Max Payne 3 interview delves into Maxs tortured psyche

Max Payne’s going through a lot of changes in his third game: a change in locale (from New York to Sao Paolo), a change in appearance (from youngish and weary to middle-aged, bearded and weary) and a change in tactics (having added sticky cover and zoom aiming to his repertoire). At heart, though, he’s still the same tormented, painkiller-addicted anti-hero he’s always been, and his game’s still about shooting from the hip while diving through the air and dodging bullets in slow motion. To get a little more insight into what’s changing and what’s staying the same, we caught up with Max Payne 3’s art director, Rob Nelson, for a quick chat and a little bit of exclusive new gameplay footage.

Nelson also let on that some of the inherent weirdness of earlier Max Payne games will resurface in the sequel (although we probably won’t see anything as extreme as the first game’s nightmare sequences). Most of his emphasis, though, was on gameplay – and specifically on the challenges of adapting Max Payne’s run-and-gun style for a modern audience without losing what made the series’ gameplay unique. We won’t know for sure how well they did until our first hands-on with the game (which releases in March 2012), but for now, we like what we see.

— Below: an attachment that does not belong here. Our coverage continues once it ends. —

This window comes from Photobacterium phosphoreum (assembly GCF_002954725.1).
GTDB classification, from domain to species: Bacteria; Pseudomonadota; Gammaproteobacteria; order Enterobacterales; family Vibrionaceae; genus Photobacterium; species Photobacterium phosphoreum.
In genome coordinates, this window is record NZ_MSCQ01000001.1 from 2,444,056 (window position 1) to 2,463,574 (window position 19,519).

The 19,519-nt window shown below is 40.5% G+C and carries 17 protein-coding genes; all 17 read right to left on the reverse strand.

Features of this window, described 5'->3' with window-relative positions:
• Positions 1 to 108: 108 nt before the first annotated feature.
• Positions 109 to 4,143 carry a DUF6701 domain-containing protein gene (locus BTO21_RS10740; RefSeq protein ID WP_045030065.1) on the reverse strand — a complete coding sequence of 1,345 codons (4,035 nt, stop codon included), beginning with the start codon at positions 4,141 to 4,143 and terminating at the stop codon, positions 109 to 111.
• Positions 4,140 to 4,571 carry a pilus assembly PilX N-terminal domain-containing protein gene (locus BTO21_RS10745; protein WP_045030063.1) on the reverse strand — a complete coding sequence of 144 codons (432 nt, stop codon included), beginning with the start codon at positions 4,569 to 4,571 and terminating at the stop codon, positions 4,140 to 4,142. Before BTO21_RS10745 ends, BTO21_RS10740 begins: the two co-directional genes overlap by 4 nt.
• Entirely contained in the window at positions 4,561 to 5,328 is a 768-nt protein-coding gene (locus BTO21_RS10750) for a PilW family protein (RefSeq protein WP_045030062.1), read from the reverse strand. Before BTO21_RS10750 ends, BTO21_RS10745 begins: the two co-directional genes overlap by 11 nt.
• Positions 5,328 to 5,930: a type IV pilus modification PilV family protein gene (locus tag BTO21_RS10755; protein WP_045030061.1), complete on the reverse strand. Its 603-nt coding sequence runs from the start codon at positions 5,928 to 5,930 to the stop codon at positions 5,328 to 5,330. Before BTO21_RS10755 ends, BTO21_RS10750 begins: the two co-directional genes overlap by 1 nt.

Mikel Reparaz
After graduating from college in 2000 with a BA in journalism, I worked for five years as a copy editor, page designer and videogame-review columnist at a couple of mid-sized newspapers you've never heard of. My column eventually got me a freelancing gig with GMR magazine, which folded a few months later. I was hired on full-time by GamesRadar in late 2005, and have since been paid actual money to write silly articles about lovable blobs.